|Written by Abbie Bernstein|
|Tuesday, 07 September 2004|
Bruce Willis plays John McClane, a New York City cop who’s in Los Angeles for Christmas to visit his estranged wife Holly (Bonnie Bedelia) and their kids over Christmas. Business exec Holly is at a corporate function in her company’s Century City high-rise. John meets her on the premises, and though their reunion is acrimonious, it puts him on the spot when twelve mercenary terrorists take over the premises, demanding a huge ransom.
‘Die Hard’ has a few aspects that set it above many others in its genre. Willis, doing very good work here, lets John show it when he gets hurt and the film doesn’t treat him like Wile E. Coyote. While the hero’s activities are ultimately larger than life, he is affected by his injuries. ‘Die Hard’ also marked the first major American appearance of Alan Rickman, who is so bemused, dry and urbane as the villain that he holds his own against the erupting ordnance. Reginald VelJohnson, who went on to sitcom stardom in ‘Family Matters,’ is instantly, deeply likable as a helpful LAPD cop. On the downside, the filmmakers could hardly have come up with a more irritating subplot than that of Holly using her original surname at work rather than calling herself Holly McClane. However one feels about the whole issue, it’s not something that seems like a worthwhile reason for slowing the pace.
The packaging on the ‘Die Hard’ DVD is a little odd, as it doesn’t mention a few special features that can be accessed via the menu. There are a collection of actor biographies, a "slide show" (still images from the film) and a "making of" featurette. This last admittedly has unusually cheesy narration, but presumably fans of Willis, Rickman, et al would still be happy to hear the actors discuss their work here.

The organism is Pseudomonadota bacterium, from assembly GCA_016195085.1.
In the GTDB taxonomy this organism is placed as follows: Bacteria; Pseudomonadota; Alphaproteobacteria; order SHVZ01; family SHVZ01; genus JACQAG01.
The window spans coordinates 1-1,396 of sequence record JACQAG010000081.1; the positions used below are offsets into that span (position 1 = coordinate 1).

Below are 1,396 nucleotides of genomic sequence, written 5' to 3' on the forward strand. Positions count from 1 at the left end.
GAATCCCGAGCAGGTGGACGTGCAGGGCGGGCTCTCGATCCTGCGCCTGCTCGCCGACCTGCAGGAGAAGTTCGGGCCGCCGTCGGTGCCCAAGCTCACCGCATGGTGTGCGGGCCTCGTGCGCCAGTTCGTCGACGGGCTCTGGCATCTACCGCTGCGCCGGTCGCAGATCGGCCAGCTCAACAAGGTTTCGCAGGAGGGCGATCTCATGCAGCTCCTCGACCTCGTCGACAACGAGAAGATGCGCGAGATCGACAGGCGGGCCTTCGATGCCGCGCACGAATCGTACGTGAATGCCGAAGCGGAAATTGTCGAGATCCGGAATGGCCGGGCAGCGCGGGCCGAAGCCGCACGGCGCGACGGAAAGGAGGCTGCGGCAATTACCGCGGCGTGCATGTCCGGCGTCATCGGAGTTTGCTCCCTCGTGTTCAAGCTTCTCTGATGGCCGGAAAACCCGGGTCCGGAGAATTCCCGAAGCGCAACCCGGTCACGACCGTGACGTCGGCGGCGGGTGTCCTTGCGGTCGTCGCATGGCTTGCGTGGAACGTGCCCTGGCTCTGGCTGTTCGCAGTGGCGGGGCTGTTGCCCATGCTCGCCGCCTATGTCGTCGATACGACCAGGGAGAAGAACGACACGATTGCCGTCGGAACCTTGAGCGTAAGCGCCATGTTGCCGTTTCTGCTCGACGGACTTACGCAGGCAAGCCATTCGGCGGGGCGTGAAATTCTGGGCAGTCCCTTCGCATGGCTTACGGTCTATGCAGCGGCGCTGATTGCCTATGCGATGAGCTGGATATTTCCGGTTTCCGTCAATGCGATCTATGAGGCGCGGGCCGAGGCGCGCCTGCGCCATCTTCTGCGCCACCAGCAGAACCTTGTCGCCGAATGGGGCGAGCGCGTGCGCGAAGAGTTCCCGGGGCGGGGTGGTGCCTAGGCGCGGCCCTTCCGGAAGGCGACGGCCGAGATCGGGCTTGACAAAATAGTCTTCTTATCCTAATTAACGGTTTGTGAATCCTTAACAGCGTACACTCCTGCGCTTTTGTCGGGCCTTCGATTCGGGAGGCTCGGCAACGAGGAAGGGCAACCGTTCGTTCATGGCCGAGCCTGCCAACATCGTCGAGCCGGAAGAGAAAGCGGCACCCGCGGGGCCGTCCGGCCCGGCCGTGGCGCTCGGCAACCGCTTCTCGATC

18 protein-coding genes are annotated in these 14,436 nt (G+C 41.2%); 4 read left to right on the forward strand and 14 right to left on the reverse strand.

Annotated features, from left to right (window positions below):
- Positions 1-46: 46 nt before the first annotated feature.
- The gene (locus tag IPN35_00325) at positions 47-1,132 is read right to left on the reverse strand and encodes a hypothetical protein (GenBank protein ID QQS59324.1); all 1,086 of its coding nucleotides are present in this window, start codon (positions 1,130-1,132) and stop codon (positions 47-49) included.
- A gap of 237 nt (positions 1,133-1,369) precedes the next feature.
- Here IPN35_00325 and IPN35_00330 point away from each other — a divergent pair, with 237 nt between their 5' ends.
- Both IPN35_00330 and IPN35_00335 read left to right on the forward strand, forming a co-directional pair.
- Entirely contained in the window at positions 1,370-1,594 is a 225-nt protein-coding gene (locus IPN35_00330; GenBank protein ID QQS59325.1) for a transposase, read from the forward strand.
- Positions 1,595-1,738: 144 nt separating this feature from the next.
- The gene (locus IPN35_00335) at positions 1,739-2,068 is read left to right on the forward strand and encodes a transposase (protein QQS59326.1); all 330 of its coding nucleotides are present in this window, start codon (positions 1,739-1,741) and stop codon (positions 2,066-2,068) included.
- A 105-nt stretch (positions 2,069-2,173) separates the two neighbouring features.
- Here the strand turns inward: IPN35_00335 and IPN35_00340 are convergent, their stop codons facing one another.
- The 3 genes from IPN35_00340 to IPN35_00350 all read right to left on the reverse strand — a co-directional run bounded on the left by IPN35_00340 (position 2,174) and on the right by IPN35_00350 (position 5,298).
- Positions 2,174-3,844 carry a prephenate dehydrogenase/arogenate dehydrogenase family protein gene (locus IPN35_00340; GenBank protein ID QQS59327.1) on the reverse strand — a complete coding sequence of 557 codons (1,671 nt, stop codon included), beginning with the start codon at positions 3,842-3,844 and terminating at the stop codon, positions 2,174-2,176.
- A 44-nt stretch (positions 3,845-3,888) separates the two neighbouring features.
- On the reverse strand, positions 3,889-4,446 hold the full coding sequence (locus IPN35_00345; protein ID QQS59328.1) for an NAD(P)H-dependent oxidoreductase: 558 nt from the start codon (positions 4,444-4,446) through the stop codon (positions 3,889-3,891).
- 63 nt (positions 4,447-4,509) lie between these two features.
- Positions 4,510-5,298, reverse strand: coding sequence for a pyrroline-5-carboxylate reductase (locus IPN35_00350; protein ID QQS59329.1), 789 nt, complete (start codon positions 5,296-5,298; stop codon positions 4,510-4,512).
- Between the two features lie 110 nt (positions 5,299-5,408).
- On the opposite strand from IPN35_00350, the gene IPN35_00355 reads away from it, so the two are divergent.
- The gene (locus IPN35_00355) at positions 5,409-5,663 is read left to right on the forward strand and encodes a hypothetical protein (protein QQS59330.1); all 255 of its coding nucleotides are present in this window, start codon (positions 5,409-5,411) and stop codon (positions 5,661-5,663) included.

Visually, the film benefits tremendously from being kept in its original 2:35:1 aspect ratio. Twentieth Century Fox, here and elsewhere, is sensibly and blessedly generous when it comes to preserving wide-screen images. When the point of the shot is that a character has to traverse a great distance to get safely from one side of the shot to another – which is, at heart, the reason for the existence of ‘Die Hard’ at all – any cropping of the frame would dilute the drama. So far as audio quality, Chapter 10 has an especially acute single gunshot, while cacophonous breaking glass, massive vehicular impact and sputtering weapons discharge all come together in a bracingly loud but distinct mix in Chapter 18.
Once it gets going, ‘Die Hard’ is well-structured action fun that succeeds by mixing big-screen production values with a TV-friendly hero. It just doesn’t get out of the gate quite as fast as recollection and/or hype might have us believe.
‘Die Hard’ is available separately and as part of a boxed ‘Die Hard Trilogy’ set, which also includes the second and third installments in the series.